Hmmm… it’s not summer yet and the soft wind is giving me goose bumps. I’d better move in.

Okay, back in now with a fuzzy blanket around my shoulders. Now to get back on track with my thoughts. Sorry they’re so scattered tonight.

“God, why do you allow broken hearts?” I want to scream the question into the silent sky and watch the stars shoot down. I know the answer, but I still ask the question. What’s the answer? God allows us to feel pain because he wants us to love him. He’s given us free will so we’re able to love him. A forced love is no love at all. In this freedom Adam and Eve chose to disobey God’s command, and the rest of humanity carries the consequence of their sin. We all now have a sin-nature and a broken heart is just one of many aspects to this fallen world. I am thankful God made us humans with hearts and souls rather than forced worshiping robots. I am also thankful I know a God who binds up the brokenhearted.

God desires I love him and others, that I’m open, vulnerable, and trusting. So I do and have these traits, but in return I often receive pain. Why? The better question would be, “Why not?”  Justice for me would mean death and anything more than that is by God’s grace and love. When I love, it shouldn’t be about me. Jesus is the one who truly deserves wholehearted love from every soul, and he loved selflessly, but he was rejected and hated so much it brought his undeserved death. He understands what it’s like to love without love in return. Granted, a broken heart will still hurt, but it’s not the end of the world. I can move on, I will love again. I will learn to put my heart and passion into relationships again . . . somehow I will learn.

I was with friends this evening, and I wanted them to know my heart on these matters, but my voice strayed from sharing what was really on my heart. Why is it so hard for me to speak? My mom always said she could read my face like a book by looking at my big expressive eyes. This evening I could feel it. My heart is brimming to share, but I only shared my eyes, for anyone patient enough to read them.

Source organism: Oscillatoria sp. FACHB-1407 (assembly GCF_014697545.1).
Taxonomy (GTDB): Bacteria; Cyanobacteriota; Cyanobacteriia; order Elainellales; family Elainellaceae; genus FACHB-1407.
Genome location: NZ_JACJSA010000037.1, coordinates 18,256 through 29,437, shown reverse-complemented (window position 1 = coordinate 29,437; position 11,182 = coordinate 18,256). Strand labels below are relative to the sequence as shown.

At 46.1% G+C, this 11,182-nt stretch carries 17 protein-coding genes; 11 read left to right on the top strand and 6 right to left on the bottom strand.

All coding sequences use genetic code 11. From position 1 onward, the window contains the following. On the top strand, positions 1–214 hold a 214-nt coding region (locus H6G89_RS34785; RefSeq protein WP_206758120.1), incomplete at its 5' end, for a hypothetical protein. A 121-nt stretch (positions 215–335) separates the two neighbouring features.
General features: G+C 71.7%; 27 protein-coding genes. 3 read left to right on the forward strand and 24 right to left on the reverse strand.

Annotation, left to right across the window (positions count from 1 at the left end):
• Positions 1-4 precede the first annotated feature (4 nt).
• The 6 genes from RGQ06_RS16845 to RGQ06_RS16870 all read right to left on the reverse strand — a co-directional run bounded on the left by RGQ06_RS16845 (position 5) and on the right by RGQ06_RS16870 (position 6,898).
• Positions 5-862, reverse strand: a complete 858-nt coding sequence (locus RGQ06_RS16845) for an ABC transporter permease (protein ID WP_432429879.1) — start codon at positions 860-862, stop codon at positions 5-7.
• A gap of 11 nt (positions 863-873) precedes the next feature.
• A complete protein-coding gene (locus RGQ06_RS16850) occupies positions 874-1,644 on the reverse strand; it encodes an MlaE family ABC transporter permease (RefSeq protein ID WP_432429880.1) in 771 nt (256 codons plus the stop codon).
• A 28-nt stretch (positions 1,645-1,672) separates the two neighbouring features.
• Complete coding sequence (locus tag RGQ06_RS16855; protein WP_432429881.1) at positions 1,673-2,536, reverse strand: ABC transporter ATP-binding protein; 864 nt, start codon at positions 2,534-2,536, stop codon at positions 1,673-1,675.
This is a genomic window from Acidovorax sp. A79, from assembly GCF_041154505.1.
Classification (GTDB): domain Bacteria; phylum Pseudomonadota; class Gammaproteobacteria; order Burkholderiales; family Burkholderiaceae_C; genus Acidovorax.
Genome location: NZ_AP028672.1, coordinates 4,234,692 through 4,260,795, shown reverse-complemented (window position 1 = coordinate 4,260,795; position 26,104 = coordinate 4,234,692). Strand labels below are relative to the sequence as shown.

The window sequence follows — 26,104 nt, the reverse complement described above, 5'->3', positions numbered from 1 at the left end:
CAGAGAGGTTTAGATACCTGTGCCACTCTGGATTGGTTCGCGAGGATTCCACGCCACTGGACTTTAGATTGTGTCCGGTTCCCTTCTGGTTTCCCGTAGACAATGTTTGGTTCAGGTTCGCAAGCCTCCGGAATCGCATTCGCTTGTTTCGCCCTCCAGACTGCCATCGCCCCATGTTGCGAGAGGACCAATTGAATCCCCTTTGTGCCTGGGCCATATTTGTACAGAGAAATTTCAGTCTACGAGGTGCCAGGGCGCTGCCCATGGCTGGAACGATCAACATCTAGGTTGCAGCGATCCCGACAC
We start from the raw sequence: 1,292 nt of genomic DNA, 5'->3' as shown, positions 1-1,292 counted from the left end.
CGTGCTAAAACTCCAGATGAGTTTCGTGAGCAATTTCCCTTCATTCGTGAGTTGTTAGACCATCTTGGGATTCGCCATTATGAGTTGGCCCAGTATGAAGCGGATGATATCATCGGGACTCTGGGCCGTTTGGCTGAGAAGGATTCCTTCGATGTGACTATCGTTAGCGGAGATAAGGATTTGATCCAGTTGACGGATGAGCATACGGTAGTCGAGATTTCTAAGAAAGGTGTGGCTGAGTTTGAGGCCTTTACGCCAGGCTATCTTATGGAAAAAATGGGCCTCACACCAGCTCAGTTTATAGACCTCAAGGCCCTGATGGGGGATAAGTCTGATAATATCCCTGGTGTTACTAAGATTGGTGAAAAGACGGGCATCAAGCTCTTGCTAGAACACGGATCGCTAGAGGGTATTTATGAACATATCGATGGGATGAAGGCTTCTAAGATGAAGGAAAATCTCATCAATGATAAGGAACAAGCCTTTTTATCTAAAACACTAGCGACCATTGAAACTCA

You see the smile that’s on my mouth
It’s hiding the words that don’t come out
All of the friends who think that I’m blessed
They don’t know I’m in this mess

No they don’t know who I really am
And they don’t know what I’ve been through

–The Story

I see my relationship with God and my relationship with the man I’ll marry in the same way to an extent. They’re both a romance and a beautiful path I can’t see down. At times in a romance I may yearn to know what the future will hold or to skip ahead to the “good parts,” but who of us really wants this? As soon as we would find out, the anticipation and excitement of wondering would vanish. Isn’t uncertainty the essence of romance? I know Jane Austen thought so.

Time is also an ingredient to romance. It takes time for beautiful things to develop: weeks for a seed to germinate and grow large enough for flowers to bloom, nine months for a child to be born, and many years for an oak tree to grow strong and sturdy to give pleasant shade and protection against wind. Sometimes God says “wait” because he knows, what might be good at the time we want it could be so much greater if it had time to develop. The journey is life. If I were to skip ahead to the destination, I would have missed everything along the way. In a world of high-speed internet, microwaves, jet planes and instant-play Netflix movies it can be particularly hard to learn patience. Our culture certainly puts little value on it–“You want it now? Okay, there’s no need to wait” they say. In America, our self-centered, consumer mentality is fostered by developing technology as we’re given reason after reason to live faster, busier, fuller lives dismissing all thought to virtuous character.

Just as I was writing the above paragraph this song played from my Pandora station and I thought it went well with the thoughts I was writing out:

Journeys take time. Journeys can be both painful and beautiful. The most exquisite journeys are those taken with Jesus at your side and patience and contentment in your heart.

Jesus, thank you for the way you’ve led me so far and for all the incredible people you’ve brought into my life. Please teach me to depend on you and learn patience now, when I feel like turning around. Help me to wait on you.